Out of the Air In Montauk

What is regrettable is that the solution appears simple

   What is unfortunate about the Montauk Ronjo (now the Beach House) controversy is that it has happened at all. The fact that it has points less to politics, as Supervisor Bill Wilkinson calls it, and more to a judgment gap in Town Hall in which flawed decisions can be made casually.
    Back in February, a company headed by Chris Jones, of last year’s aborted Music to Know concert, and Lawrence Siedlick, a big-check donor to local and national Republican campaigns, paid $4.2 million for the Ronjo motel and an adjacent lot. The properties were clearly bisected on official maps by an alley owned by the Town of East Hampton. At least on paper, the alley starts on South Edison  Street and doglegs around to South Elmwood Avenue.
    Over the years, however, the Ronjo was expanded onto the town alley. Recent aerial photos show a couple of outbuildings or sheds in the middle of it, as well as a corner of the motel’s pool deck and a part of a parking lot. How this was allowed to happen and over what time span no one, or at least no one who wants to speak out, seems to know. But for all intents the one-time alley was appropriated as part of the motel grounds; a tree was even planted on one end of it. Nearby Montauk businesses use another part of the alley for back-door access, deliveries, and to get to off-street parking, but what was mapped as access from the east is blocked.
    Mr. Jones and Mr. Siedlick apparently knew they were buying two separate parcels of land; transfer documents filed with Suffolk County indicate this fact. Nonetheless, a few weeks after the closing, they, or a representative, apparently got Mr. Wilkinson to agree to sell them a portion of the alley for $35,000.
    Much has been made of a statement by Mr. Wilkinson that he arbitrarily came up with the $35,000 figure. East Hampton Democrats have seized on it, saying there was no way to know for sure if the price was right. Given the expansion of the Ronjo onto the alley, it is hard to know its fair-market value.
    The deal was approved 3 to 2 on March 6, along party lines. East Hampton Democrats have mounted a petition drive, demanding that the resolution authorizing the sale be overturned or put to public vote. An appraisal paid for by the opponents of the deal by a respected local expert put the alley’s value at $184,000; another one, paid for by Mr. Jones and Mr. Siedlick, came in far lower, at $22,500.
    In comments at a recent town board meeting, Mr. Wilkinson said the town attorney had told him that an appraisal of the roughly 3,700-square-foot portion of the alley the new owners want title to was not necessary. This could be true if you don’t look all that closely, but local governments are obligated to get the best prices they can when they sell assets and to avoid the appearance of favoritism. Clarified state law on how local governments divest assets may be in order here. Already, the Town of East Hampton is embroiled in a lawsuit challenging its effort to sell Fort Pond House, again in Montauk, which some have said may be an improperly shuttered and dumped public park.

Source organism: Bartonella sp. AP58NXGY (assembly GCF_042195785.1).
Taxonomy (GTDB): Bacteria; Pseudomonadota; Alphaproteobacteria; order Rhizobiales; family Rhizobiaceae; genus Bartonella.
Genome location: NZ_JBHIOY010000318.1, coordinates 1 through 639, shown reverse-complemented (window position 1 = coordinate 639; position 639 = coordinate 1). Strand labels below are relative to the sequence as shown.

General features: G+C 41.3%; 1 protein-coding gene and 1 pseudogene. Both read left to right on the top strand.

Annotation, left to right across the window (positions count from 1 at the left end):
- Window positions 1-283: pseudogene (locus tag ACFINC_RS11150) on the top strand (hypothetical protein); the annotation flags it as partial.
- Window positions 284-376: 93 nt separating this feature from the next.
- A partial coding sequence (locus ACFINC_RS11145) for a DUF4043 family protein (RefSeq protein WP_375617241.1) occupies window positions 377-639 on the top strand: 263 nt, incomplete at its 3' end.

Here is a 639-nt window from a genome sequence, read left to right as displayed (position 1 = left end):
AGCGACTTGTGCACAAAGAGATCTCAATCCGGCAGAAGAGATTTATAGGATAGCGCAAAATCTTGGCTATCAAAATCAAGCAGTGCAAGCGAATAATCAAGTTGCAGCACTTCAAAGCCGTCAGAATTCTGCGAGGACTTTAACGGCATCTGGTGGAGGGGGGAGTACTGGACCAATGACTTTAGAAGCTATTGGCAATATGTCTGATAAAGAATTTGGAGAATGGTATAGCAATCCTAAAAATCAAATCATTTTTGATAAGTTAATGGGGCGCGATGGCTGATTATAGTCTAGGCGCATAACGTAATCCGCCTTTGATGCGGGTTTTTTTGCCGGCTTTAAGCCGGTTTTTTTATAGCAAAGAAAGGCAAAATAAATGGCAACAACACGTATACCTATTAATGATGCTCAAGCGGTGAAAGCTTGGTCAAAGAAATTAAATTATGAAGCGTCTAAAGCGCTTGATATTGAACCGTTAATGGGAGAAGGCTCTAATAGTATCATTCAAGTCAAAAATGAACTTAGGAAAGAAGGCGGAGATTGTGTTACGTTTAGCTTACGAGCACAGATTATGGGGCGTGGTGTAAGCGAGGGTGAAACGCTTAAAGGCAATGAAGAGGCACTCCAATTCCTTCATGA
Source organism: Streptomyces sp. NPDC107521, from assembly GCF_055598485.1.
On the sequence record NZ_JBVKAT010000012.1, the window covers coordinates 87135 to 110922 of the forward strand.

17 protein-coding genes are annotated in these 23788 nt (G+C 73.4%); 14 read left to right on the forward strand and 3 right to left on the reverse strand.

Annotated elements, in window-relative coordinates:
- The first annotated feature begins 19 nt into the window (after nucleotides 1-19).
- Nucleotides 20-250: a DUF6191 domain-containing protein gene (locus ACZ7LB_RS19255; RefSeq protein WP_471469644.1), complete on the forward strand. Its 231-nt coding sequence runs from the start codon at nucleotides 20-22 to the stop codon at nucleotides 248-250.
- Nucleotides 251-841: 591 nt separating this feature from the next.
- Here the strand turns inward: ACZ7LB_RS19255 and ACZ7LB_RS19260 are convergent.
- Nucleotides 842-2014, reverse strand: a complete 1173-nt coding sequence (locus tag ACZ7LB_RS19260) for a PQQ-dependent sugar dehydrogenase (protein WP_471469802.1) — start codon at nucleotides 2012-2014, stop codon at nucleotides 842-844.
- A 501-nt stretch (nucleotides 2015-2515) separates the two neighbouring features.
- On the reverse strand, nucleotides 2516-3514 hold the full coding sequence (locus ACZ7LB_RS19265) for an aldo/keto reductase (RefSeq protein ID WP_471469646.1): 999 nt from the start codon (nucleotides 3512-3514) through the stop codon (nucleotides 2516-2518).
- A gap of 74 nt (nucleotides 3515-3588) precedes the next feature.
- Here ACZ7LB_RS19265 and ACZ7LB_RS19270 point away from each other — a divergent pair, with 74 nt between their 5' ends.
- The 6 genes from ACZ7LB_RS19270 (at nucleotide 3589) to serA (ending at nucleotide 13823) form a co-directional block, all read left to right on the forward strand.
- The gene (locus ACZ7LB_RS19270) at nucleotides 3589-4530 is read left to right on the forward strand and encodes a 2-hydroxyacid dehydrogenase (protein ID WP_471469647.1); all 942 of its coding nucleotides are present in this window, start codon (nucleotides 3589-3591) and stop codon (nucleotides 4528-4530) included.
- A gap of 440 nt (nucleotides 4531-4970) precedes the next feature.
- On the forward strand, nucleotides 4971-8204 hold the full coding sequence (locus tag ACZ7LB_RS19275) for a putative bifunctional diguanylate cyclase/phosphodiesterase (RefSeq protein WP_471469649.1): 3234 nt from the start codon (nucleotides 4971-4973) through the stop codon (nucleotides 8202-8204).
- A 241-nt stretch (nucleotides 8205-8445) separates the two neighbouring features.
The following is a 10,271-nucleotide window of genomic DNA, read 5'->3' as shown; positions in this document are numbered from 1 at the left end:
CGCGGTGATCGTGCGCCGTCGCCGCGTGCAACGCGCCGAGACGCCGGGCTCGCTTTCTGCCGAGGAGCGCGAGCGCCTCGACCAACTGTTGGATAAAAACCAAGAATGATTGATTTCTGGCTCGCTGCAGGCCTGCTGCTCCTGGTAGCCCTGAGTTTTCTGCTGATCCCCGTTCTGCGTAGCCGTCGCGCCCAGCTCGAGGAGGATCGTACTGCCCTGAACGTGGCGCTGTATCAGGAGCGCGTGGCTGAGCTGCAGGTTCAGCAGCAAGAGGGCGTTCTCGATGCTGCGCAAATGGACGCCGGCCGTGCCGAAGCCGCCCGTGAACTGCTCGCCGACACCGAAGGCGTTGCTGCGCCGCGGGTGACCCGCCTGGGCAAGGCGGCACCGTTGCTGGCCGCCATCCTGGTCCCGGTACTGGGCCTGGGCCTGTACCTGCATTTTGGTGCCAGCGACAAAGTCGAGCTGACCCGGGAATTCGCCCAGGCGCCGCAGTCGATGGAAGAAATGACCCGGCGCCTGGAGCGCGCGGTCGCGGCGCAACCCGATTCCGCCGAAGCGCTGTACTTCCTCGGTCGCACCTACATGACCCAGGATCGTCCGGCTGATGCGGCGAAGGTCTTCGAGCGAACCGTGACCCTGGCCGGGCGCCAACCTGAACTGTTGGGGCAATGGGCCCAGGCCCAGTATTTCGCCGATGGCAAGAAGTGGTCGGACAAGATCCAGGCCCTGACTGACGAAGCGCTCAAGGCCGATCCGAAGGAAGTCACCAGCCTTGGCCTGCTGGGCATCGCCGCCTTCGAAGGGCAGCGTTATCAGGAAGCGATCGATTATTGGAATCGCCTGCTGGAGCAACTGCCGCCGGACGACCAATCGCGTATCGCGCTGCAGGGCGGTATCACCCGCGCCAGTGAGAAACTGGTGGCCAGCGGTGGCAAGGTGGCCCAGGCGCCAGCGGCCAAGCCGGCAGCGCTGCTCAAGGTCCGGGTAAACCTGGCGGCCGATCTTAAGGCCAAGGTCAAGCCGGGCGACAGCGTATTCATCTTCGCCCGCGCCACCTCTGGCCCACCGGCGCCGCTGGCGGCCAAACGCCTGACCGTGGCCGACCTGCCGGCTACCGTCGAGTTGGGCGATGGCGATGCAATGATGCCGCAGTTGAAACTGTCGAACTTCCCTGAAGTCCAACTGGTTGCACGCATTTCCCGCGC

The Ronjo dispute is surely political, but that does not mean appropriate procedures were followed. That many of the petition’s 644 signers do not live in Montauk, as the supervisor has protested, is a red herring. All town residents have an interest in how Town Hall is managed and especially when it comes to selling public property.
    The town attorney’s office, which allowed the town board under Mr. Wilkinson to blunder into Mr. Jones’s failed Music to Know concert, appears to have done it again. It is a serious disappointment that its lawyers didn’t speak out about an arrangement that was so primed to blow up in Mr. Wilkinson’s lap. Impulsive in his eagerness to do what he can for what he perceives is beneficial for taxpayers and local businesses, the supervisor is going to do what he is going to do. It is up to the town’s legal team and land-use professionals to make sure he does it in a way that is squeaky clean, not a jumbled-up mess in which numbers are pulled out of the air. No one in Town Hall, it seems, has had the nerve to object when obvious trouble looms. Agree with his policies or not, the supervisor deserves better, and it is not fair for him to take all the blame.
    What is regrettable is that the solution appears simple: The town could throw out the resolution to sell the property to Mr. Jones and Mr. Siedlick and seek an appraisal of its own. Another route, one that has not been discussed as far as we know, would be for the town to grant the motel owners an easement over the disputed property — in which no money changes hands. Though perhaps not the bloodbath the Democrats might be hankering for, it could be a satisfactory alternative.
    Resolving the Ronjo tangle will be the easy part. Providing the structure and openness that will make competent decision-making in Town Hall the rule will be a long-term project.